John: Wow.

Todd: Unfortunately, the Rams beat our Bengals, but by our math, you’ve got a 100% chance of being in the Super Bowl if you’re washing on cold. So, we would definitely recommend it for everyone.

John: I love it.

Todd: Another great partnership for it is the Hanes brand as well. They actually label all their garments to wash on cold in the care instructions. So, it’s another way to engage people as they look at items. But we’ll do special packs at different times of the year with communication in store and even an iPod sample in Hanes packaging to talk about the benefits of washing on cold. Just trying to capture people in different areas and get them to think about washing on cold.

John: Since I know information is power in terms of knowledge is power and information is important to develop your knowledge, talk a little bit about age ranges. Are you finding different behavior among the washing community? I’m 61. I was inundated with the legacy information and legacy behavior. Are you finding the new kids, the new generation are much more open to the information that you’re getting out there and changing and creating the right behavioral habits upfront because they know you’re saving 90% energy on every load of laundry that’s done in cold? How do the generational shifts go in terms of when you’re marketing to different age groups and sexes?

Todd: Yeah. Well, I guess I’ll start with your story of someone who taught you the right way to do laundry. You use multiple temperatures, depending on the load, it’s not different from the story of the young consumers and people starting to do laundry today. I don’t think that has changed. So, learning the habit of how to do laundry and using different temperatures for different things, we don’t see a big difference there. I think the other thing that we found as we did this is, I’m very passionate about climate. I’m all about this. Look at the impact we can have from reducing CO2 and that’s meaningful from a climate standpoint.

John: Sure.

Todd: What turns out as we test the ideas, saving up to $150 appeals to a lot more people than reducing your carbon footprint. So, one of the things we’ve learned is you really need to reach consumers where they are with the messaging that works to help drive, “I’m going to try cold.” If people’s number one motivation in moving to cold is, “I can save $150”, it’s still the same environmental footprint reduction as someone who says, “I’m going to wash on cold because I know that reduces CO2 by 90% in use.” The motivation doesn’t matter; the impact is the same. So, I would say we’ve not seen drastic differences by ages. We are seen as we test ideas. I think you can just see it in the news, more and more engagement by everyone in the challenges of climate and being able to talk about, here’s one more little thing you can do to have an impact. It’s not a single age that that appeals to.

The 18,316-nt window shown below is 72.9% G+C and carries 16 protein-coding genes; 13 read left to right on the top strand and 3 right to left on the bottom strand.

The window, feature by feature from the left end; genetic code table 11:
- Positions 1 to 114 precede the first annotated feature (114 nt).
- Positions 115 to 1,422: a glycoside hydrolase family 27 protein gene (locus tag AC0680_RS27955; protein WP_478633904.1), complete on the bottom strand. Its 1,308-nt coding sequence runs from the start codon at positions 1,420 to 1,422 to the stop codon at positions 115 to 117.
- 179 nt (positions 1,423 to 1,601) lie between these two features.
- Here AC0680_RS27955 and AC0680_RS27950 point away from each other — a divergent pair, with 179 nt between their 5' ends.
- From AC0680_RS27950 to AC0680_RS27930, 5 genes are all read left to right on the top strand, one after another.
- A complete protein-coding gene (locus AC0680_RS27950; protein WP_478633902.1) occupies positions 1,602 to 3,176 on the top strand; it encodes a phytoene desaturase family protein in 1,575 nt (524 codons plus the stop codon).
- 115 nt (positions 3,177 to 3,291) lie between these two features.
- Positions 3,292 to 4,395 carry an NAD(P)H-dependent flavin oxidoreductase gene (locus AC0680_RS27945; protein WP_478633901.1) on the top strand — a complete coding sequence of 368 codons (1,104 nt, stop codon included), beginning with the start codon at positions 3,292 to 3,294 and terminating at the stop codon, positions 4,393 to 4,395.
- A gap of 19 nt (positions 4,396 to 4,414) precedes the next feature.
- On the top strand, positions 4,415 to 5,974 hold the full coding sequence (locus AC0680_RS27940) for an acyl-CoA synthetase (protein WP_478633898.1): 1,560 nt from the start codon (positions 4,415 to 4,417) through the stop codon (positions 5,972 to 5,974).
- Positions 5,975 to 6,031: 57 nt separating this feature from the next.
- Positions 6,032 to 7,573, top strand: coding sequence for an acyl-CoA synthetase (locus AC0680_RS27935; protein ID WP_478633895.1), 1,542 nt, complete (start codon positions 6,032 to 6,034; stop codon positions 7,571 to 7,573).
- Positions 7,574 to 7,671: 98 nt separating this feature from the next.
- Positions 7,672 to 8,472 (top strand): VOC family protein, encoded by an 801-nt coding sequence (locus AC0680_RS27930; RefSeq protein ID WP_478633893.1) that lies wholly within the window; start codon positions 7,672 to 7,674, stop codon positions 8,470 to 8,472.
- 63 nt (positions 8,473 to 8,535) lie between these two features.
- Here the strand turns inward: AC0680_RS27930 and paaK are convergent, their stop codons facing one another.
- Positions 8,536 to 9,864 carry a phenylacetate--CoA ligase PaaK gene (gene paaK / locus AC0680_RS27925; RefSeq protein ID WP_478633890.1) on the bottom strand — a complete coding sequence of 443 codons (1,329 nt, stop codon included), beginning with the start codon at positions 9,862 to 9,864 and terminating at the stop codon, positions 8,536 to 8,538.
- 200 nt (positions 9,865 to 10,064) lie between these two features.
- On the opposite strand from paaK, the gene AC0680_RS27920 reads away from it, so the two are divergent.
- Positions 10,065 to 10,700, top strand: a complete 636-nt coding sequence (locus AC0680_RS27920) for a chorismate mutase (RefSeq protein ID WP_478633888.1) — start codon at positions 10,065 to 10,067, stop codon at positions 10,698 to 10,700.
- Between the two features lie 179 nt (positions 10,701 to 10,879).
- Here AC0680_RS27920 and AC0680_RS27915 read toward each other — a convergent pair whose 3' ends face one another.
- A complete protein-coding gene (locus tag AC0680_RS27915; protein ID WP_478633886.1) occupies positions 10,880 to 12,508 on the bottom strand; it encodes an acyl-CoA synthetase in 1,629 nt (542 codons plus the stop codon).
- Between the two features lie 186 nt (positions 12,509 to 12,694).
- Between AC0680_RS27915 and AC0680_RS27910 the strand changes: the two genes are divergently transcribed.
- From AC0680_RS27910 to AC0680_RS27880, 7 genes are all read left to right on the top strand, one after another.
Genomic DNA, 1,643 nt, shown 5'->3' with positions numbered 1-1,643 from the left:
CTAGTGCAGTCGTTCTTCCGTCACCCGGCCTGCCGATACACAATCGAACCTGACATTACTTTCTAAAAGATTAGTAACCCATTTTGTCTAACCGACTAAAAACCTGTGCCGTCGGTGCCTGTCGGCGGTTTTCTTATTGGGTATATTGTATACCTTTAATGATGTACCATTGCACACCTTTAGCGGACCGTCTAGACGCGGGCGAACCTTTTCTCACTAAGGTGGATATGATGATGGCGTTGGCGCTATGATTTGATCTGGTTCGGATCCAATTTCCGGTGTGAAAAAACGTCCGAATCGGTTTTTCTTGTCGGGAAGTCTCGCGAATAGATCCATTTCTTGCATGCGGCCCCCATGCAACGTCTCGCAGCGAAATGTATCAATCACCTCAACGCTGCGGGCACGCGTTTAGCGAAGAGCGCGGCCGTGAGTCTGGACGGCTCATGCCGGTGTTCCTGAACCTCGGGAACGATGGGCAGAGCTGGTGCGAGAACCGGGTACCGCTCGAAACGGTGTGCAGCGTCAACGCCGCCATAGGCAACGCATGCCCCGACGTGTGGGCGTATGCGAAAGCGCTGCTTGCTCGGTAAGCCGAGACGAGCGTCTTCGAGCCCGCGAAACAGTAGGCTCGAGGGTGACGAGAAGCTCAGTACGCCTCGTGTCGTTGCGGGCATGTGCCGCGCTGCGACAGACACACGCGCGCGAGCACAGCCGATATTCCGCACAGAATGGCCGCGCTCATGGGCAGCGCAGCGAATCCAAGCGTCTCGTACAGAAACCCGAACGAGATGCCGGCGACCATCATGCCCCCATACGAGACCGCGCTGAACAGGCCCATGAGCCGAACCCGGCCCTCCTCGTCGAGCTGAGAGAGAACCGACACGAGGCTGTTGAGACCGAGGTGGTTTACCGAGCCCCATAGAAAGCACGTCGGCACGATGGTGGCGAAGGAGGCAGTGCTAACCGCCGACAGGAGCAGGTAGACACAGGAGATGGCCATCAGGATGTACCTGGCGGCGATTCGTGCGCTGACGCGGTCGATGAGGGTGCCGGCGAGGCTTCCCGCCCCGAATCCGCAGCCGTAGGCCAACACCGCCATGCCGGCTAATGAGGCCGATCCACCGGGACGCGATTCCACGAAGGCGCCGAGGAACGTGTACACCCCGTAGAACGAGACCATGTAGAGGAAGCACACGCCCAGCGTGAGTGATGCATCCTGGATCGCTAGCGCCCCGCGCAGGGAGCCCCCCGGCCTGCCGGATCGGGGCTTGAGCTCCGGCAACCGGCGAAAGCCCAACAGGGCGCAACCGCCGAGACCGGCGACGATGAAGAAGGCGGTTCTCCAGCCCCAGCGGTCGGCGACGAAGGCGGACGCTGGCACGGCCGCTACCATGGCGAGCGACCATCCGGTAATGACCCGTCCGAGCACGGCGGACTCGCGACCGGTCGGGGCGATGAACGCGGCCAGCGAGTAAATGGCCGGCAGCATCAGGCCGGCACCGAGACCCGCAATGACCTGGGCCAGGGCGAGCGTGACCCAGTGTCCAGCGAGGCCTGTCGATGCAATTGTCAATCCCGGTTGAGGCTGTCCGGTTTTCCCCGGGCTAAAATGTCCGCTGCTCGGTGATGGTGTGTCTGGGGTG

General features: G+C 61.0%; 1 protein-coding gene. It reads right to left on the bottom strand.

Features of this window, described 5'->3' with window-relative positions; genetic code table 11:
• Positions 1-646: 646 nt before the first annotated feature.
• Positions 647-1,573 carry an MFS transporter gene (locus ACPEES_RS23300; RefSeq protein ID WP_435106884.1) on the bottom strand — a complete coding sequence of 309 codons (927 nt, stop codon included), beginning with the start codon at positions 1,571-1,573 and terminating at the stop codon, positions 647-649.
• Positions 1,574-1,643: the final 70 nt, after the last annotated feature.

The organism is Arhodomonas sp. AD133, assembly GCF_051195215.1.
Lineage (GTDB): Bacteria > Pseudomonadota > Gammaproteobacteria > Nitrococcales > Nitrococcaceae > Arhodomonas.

John: Todd, I never knew. Now, I get to do these shows and I’ve done over 2,000 of these shows with all sorts of neat people and spreading all sorts of great information on sustainability, climate change, and ESG. I’ve never heard that statistic before. I think that’s such an important and fascinating statistic. Doing your laundry in cold with Tide saves 90% of the energy. That’s great.

Todd: Absolutely. But it’s a big undertaking to get 75% of the loads there. The other great partner we’ve had is WWF, World Wildlife Foundation. We partnered to do some behavior science-based research and worked with an organization and created, “It’s the behavior Insights team, is the external group that we worked with together and created a model called the ‘East Model’ to look at how we think about the science of behavior change. This study is on WWF’s website for anyone who’s working in brands and looking at how do I go about sustainable behavior changes? But East it’s, how do you make it easy, attractive, social and timely? So, as we think about doing laundry easy, how do you make it so that when I go to the machine, either the default temperature is cold, or I make it super easy to choose cold as I’m at the machine? So how do we partner? We work with GE, Electrolux, Samsung, all the washing machine manufacturers. How do we work together to make it easier for consumers?

John: I love it. [crosstalk].